My Favorite Movies Of 2014

(This article ran in the Jan. 16 edition of the Press & Dakotan and can be found here.)

When I look at my list of favorite movies for 2014, I am struck by how many of them pushed boundaries from both a storytelling and technical level.

Despite the many challenges that face the film industry, people who want to create find ways to do it and are not settling for the status quo.

“The Grand Budapest Hotel” and “Birdman” have received the most Oscar nominations this year, and they also feature on my list. “Boyhood” also received some Oscar love. The fact that some of the other films on my list — particularly “Under the Skin” and “Nightcrawler” — received no major recognition is a crime against celluloid. But if I wasn’t upset about a snub, it wouldn’t be the Oscars.

Unfortunately, if you didn’t travel to theaters outside of Yankton, you didn’t see more than one of these films on the big screen. (I believe “Nightcrawler” had a run in our community.)

Without further ado, here is the list:

10. Snowpiercer

This was a smart and very fun piece of science fiction from South Korean director Bong Joon-ho. It follows a rebellion of the oppressed on a train racing around the world. The elaborate locomotive holds the remnants of humanity after an attempt to halt climate change miserably fails. It is at times scary, thrilling and absurd, and it definitely has some analogies for our current times with its depiction of a class system and the privileged elite.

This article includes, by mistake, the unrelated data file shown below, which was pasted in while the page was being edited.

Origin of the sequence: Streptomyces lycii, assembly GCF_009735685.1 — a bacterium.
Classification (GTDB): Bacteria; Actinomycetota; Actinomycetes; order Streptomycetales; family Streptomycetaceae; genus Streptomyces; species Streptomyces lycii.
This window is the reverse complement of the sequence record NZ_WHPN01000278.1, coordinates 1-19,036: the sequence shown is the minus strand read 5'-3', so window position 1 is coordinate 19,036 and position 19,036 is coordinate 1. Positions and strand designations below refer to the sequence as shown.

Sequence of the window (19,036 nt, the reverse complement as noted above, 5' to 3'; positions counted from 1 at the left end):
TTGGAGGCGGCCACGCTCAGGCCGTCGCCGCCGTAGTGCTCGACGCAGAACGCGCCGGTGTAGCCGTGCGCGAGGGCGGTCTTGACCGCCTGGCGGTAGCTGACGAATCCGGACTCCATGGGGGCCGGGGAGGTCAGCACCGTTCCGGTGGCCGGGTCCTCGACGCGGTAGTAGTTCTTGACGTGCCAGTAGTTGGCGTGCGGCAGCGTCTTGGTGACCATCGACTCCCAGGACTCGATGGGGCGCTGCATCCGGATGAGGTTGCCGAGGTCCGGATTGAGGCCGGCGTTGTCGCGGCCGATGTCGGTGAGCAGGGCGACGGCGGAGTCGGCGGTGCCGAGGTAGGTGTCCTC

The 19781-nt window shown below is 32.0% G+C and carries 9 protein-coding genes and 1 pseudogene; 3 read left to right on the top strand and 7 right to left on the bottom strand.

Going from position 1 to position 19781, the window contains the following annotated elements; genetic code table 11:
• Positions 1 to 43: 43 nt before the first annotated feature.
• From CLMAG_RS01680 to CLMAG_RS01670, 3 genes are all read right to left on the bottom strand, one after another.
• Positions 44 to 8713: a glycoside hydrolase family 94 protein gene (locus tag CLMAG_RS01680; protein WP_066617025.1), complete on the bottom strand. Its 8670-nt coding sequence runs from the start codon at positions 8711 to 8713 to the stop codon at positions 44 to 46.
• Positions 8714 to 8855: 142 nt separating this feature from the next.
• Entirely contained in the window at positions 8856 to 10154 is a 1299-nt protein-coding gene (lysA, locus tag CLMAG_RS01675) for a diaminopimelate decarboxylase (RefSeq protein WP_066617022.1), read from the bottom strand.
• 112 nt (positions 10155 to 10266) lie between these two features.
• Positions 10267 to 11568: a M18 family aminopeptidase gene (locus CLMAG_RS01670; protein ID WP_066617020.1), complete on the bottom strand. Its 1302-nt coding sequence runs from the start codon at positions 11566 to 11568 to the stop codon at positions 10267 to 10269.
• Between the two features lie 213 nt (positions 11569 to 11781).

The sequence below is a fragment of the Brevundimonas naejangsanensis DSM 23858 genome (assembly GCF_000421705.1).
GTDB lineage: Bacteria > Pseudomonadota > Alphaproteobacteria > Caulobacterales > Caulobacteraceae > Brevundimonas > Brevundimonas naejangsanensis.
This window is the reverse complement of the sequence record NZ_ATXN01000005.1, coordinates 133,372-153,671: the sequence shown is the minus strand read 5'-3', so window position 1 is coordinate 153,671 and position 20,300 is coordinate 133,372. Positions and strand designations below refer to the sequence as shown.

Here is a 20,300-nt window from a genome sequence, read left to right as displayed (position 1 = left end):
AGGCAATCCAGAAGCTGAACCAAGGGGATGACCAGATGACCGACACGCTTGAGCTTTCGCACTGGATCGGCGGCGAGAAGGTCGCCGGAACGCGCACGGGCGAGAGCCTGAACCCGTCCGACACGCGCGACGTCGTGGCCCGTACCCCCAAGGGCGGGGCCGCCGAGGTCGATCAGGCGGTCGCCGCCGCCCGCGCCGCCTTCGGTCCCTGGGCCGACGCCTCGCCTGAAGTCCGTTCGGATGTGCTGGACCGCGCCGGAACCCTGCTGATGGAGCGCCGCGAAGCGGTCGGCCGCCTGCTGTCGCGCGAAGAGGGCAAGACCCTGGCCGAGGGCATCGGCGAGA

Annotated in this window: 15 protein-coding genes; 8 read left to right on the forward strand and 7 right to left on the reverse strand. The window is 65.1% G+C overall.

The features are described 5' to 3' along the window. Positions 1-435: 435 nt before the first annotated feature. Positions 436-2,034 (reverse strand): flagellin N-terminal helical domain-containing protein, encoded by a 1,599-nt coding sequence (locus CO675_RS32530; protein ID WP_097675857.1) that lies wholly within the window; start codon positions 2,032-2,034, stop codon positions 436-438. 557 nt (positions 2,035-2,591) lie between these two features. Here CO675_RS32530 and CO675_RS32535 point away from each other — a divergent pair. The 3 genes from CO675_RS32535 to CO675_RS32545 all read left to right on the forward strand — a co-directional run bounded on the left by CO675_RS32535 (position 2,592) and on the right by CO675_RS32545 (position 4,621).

9. The Grand Budapest Hotel

This is Wes Anderson’s most complicated vision ever to be brought to life — and that’s saying something. The visual flair and intelligence on display in “Grand Budapest” is sometimes hard to keep up with but worth the investment. Ralph Fiennes shines.

8. Boyhood

What can I say about “Boyhood” that hasn’t already been said in the volumes of critical praise it has received? It is an ambitious cinematic experiment filmed during the course of 12 years, and it succeeded in capturing the growth and life experiences of a fictional boy and his family members during that time. It’s such a simple idea, but one that could have failed at so many turns. I feel like its impact on me was not as profound as it apparently was with many other critics, but it was an incredible journey, nonetheless.